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China Holds Military Drills Around Taiwan As ‘Punishment’

China launched two days of military exercises on Thursday to encircle Taiwan, which it considers a “strong punishment” for the island’s “separatist acts”.

The exercises come after Lai Ching-te was sworn in this week as Taiwan’s new president and delivered an inauguration speech that China denounced as a “confession of independence.”

Communist China claims Taiwan as part of its territory and has pledged to submit the island to its rule, by force if necessary.

The exercises on Thursday and Friday involve military aircraft and warships surrounding the island.

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This will “test the actual joint combat capabilities of the command forces,” the Chinese military said.

Taiwan reacted quickly to China’s announcement Thursday morning, announcing that it had deployed forces to “defend freedom.”

“The Ministry of National Defense strongly condemned these provocations and irrational actions which undermine regional peace and stability.

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“We have sent sea, air and land forces to respond … to the defense of the freedom, democracy and sovereignty of the Republic of China,” he said, referring to Taiwan by its official name.

On Tuesday, China warned of strong retaliation for Lai’s speech, in which he hailed a “glorious” new era of democracy for Taiwan.

Senior diplomat Wang Yi also warned that “Taiwanese separatists will be nailed to the pillar of shame of history.”

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China had previously called Lai a “dangerous separatist” who would bring “war and decline” to the island.

The Chinese exercises “will focus on joint air-sea combat readiness patrol, jointly seizing complete control of the battlefield and joint precision strikes on key targets,” said spokesman Col. Li Xi. of the Eastern Theater Naval Command of the People’s Liberation Army.

They are taking place in the Taiwan Strait and in the north, south and east of the island and started at 7:45 a.m. (11:45 p.m. GMT), Li said.

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This week’s exercises will also take place around the outer islands of Kinmen, Matsu, Wuqiu and Dongyin, he added.

“Ships and aircraft arrived on combat patrols near the island of Taiwan… to test the actual joint combat capabilities of theater forces,” Li said.

The drills would also serve as “a severe punishment for the separatist acts of ‘Taiwan independence’ forces and a stern warning against interference and provocation by external forces,” he said.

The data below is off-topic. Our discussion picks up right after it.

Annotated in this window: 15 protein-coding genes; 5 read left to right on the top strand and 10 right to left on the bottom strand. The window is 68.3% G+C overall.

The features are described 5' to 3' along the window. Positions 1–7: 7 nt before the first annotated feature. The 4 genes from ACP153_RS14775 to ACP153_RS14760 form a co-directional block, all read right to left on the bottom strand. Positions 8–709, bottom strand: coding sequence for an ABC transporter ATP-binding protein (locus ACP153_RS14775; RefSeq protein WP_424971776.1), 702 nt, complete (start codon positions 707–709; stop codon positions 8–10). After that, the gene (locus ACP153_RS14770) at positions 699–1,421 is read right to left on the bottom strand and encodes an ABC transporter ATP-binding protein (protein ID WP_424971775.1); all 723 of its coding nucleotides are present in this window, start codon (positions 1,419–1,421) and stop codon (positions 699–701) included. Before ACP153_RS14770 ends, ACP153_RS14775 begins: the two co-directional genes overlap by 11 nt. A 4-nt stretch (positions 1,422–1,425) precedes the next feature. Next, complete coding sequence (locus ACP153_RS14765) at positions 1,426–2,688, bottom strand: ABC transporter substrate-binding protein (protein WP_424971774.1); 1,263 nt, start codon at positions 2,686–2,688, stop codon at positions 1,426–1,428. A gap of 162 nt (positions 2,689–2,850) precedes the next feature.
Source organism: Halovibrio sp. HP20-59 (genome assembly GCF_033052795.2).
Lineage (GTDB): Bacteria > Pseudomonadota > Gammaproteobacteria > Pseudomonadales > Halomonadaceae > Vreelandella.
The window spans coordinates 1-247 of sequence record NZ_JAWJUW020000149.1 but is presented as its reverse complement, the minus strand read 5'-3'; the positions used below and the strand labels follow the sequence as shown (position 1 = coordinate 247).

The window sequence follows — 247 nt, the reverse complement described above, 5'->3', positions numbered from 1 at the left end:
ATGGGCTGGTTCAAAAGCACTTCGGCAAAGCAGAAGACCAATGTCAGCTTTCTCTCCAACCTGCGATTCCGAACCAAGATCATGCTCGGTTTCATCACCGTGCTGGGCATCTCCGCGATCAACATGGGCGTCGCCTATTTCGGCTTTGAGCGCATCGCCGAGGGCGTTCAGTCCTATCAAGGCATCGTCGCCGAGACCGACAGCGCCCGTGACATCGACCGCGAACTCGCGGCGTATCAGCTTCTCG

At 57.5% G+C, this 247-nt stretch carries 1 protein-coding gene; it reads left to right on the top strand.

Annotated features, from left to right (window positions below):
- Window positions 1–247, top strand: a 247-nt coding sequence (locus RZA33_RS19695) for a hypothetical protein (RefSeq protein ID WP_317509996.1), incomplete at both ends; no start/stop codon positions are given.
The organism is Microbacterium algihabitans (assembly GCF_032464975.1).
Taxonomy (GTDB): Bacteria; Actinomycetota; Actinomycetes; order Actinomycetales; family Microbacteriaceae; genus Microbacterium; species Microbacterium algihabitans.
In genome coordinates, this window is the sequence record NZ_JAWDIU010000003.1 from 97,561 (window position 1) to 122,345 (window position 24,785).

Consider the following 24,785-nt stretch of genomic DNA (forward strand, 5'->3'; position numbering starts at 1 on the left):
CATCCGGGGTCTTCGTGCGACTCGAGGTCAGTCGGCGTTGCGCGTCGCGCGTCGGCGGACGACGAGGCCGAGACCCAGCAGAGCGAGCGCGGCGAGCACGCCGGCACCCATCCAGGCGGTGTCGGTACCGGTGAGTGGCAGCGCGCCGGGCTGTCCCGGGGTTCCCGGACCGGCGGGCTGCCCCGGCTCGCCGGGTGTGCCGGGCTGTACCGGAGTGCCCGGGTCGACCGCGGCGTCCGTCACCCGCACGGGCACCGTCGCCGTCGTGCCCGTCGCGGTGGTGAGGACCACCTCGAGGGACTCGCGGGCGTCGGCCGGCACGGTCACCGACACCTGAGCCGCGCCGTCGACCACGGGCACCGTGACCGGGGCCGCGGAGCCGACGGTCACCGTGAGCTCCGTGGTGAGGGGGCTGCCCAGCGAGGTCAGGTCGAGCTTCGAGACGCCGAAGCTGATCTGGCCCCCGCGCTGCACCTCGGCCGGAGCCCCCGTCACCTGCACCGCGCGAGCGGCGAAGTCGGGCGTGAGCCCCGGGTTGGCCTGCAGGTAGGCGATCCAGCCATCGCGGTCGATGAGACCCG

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Beijing, which separated from Taipei at the end of the civil war in 1949, views the island as a renegade province with which it must eventually be reunified and has refused to rule out the use of military force to do so.

Relations have deteriorated in recent years as China has stepped up pressure on the democratic island, periodically stoking concerns about a possible invasion.

Beijing “clearly feels it needs to send a very strong message to Lai and all those who support him,” analyst Bill Bishop wrote in his influential Sinocism newsletter.

“I would be surprised if this new exercise was smaller and less threatening than last year’s,” he said.

The last time China announced similar military exercises around Taiwan was in August 2023, after Lai, then vice president, stopped in the United States for a visit to Paraguay.

These exercises also tested the PLA’s ability “to take control of air and maritime spaces” and to fight “in real combat conditions”, according to state media.

Beijing then described them as a “severe warning”.

They followed April drills simulating the encirclement of the island, triggered after Lai’s predecessor, Tsai Ing-wen, met with then-Speaker of the U.S. House of Representatives Kevin McCarthy in California.

China also launched major military exercises in 2022 after then-Speaker of the US House of Representatives Nancy Pelosi visited Taiwan.

The country also held exercises when then-President Tsai later transited through the United States.

World powers want to see as much stability as possible between China and Taiwan, particularly because of the vital role the island plays in the global economy.

The Taiwan Strait is one of the world’s most important maritime trade arteries, and the island itself is a major manufacturer of technology, particularly of vital semiconductors – the tiny chips used in everything from smartphones to missile systems.

News Source : www.barrons.com
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jack colman

With a penchant for words, jack began writing at an early age. As editor-in-chief of his high school newspaper, he honed his skills telling impactful stories. Smith went on to study journalism at Columbia University, where he graduated top of his class. After interning at the New York Times, jack landed a role as a news writer. Over the past decade, he has covered major events like presidential elections and natural disasters. His ability to craft compelling narratives that capture the human experience has earned him acclaim. Though writing is his passion, jack also enjoys hiking, cooking and reading historical fiction in his free time. With an eye for detail and knack for storytelling, he continues making his mark at the forefront of journalism.
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